Well working furnaces are very important for the smooth running of the heating system in the house as well as the well being of your family. A faulty furnace can lead to possible carbon monoxide poisoning. If the furnace is making noise, please call your service technician as soon as possible. You can also call our customer service to give you the contact information for our recommended list of furnace service technicians in your area.
You are likely to smell heating oil in your home especially after a refill. This is because a few drops may have spilled at the time of re-fill; especially if the oil tank is in your basement on extremely close to the house. Heating oil is a type of diesel and its smell is very similar to the regular diesel. It is red in color and greasy to the touch.
If you smell oil in your home or notice a leak in or around the tank and/or furnace, please call us your service technician or call Green Petroleum for the contact information for our recommended list of furnace service technicians in your area.
1. It is important to make sure you have not run out of oil.
Check to be sure your tank is not empty. Most tanks have a gauge and are moderately accurate.
2. Make sure your furnace has power.
Occasionally a furnace is on the circuit as another power-hungry appliance and may cause the breaker to trip.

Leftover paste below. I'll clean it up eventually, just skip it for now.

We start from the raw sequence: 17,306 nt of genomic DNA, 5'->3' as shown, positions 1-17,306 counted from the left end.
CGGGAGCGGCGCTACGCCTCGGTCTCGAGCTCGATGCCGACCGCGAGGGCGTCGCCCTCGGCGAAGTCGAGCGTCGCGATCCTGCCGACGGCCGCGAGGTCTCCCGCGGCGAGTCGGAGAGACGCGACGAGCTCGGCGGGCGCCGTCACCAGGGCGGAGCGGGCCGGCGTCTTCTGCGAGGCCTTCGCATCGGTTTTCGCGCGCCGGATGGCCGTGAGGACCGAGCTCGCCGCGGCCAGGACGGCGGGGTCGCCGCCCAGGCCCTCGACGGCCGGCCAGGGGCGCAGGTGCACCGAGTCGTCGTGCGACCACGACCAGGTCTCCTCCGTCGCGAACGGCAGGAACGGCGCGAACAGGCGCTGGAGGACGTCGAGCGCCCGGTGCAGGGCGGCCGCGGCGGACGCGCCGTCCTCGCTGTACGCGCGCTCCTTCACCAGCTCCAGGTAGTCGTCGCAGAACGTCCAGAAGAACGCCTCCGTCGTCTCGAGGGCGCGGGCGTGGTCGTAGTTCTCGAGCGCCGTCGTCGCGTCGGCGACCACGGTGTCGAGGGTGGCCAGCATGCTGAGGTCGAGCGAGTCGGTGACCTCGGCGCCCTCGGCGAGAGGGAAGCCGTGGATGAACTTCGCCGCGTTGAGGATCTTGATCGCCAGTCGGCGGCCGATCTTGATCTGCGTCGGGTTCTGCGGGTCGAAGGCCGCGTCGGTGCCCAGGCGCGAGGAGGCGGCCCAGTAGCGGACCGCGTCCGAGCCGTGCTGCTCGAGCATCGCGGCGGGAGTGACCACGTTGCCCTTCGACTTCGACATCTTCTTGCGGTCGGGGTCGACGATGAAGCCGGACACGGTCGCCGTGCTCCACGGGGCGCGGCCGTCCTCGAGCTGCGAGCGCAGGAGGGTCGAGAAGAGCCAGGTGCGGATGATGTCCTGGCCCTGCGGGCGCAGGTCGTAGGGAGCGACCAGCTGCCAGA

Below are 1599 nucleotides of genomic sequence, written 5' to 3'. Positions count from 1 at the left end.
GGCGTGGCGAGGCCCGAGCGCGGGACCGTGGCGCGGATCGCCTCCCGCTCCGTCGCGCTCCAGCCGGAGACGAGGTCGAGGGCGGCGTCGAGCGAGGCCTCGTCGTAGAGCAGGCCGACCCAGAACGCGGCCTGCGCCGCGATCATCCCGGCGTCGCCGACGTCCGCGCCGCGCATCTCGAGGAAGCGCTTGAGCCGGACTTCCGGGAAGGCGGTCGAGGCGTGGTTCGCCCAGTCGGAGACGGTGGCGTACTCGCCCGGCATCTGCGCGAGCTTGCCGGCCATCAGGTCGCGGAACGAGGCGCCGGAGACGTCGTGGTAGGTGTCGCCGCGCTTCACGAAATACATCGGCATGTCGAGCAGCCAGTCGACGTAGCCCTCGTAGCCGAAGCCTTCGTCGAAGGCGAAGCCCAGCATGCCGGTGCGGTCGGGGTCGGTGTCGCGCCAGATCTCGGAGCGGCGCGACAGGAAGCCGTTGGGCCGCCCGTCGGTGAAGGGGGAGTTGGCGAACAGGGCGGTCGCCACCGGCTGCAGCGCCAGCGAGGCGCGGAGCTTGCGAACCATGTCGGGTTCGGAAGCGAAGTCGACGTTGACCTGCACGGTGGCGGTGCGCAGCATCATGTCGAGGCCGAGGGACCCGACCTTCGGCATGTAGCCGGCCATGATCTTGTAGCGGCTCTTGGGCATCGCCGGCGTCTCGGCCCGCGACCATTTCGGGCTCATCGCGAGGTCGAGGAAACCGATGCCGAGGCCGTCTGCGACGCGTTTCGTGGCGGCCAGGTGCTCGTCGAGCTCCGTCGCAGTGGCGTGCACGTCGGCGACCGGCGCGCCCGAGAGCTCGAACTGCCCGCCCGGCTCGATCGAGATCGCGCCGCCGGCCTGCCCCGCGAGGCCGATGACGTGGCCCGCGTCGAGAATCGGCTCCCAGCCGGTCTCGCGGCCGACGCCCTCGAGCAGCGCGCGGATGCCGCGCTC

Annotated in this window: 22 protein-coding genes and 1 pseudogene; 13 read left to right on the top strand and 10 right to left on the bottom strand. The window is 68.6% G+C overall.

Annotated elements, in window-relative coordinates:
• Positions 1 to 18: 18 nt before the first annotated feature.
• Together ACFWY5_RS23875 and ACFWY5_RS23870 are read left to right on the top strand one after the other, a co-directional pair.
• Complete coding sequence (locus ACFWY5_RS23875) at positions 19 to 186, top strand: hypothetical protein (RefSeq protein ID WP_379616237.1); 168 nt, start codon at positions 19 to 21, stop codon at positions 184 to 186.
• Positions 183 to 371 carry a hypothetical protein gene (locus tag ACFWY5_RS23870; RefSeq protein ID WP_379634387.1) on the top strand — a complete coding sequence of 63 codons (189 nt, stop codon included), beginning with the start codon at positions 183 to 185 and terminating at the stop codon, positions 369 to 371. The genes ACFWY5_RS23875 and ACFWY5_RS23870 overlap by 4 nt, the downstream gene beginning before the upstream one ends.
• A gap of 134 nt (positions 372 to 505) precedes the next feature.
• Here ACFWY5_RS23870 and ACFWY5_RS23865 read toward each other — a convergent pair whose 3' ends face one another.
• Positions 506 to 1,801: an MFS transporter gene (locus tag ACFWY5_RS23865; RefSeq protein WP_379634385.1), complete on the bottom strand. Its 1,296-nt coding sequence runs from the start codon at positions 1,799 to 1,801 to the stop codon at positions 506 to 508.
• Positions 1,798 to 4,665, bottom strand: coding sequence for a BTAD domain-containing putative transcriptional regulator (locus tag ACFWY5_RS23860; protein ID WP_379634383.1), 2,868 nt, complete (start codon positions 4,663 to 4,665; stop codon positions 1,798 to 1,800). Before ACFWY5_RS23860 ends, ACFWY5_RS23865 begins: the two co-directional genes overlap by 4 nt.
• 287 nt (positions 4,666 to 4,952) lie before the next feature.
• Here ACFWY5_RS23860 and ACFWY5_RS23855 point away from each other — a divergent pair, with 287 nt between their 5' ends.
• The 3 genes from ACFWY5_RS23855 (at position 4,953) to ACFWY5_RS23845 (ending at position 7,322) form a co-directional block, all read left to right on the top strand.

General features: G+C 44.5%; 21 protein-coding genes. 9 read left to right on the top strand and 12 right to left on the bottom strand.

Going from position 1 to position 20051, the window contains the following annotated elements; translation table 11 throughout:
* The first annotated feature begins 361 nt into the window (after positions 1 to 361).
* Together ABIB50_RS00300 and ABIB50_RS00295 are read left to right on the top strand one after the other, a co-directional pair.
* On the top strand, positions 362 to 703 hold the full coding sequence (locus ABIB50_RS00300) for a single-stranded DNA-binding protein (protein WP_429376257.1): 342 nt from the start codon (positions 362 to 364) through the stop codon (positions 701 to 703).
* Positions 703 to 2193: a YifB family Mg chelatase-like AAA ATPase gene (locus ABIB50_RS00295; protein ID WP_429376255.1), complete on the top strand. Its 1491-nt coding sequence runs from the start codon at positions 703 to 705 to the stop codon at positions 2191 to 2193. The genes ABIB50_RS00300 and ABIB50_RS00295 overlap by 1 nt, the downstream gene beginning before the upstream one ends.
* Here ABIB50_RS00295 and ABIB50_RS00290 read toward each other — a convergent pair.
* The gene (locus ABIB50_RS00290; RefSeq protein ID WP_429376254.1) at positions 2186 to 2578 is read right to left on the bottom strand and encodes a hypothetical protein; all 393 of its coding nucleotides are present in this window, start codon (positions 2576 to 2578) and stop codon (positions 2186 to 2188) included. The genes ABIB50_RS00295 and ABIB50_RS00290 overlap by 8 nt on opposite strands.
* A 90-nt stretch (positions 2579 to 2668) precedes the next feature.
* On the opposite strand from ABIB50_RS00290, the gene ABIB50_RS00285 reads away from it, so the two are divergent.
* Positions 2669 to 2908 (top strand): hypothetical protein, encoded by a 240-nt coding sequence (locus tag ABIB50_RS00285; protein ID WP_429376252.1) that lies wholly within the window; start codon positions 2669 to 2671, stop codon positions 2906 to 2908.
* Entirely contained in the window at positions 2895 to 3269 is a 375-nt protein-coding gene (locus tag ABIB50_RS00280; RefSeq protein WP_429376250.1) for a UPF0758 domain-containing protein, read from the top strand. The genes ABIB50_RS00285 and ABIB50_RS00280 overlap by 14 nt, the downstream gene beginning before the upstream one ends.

3. If neither of these work, try and reset the furnace
A furnace generally has a “restart” button that you can push to get things moving. However, push this button only once. The furnace should run for a few minutes; if so, you have solved your problem.
If the furnace refuses to come alive, or if it shuts off again right away, give Green Petroleum a call for service technician.
Most fuel tanks have a gauge that tells how much oil is in the tank. We do not recommend “sticking” the tank to measure fuel levels as it can potentially dangerous and oil spills however small can be hazardous.
It is important to know that a tank will not hold what its name suggests. Diesel fuel expands when it gets warm, and contracts when it is cold. Oil tanks are built to allow for this change in volume; therefore a 275-gallon tank will not hold more than 250-260 gallons of fuel. The larger the tank size, the larger the gap.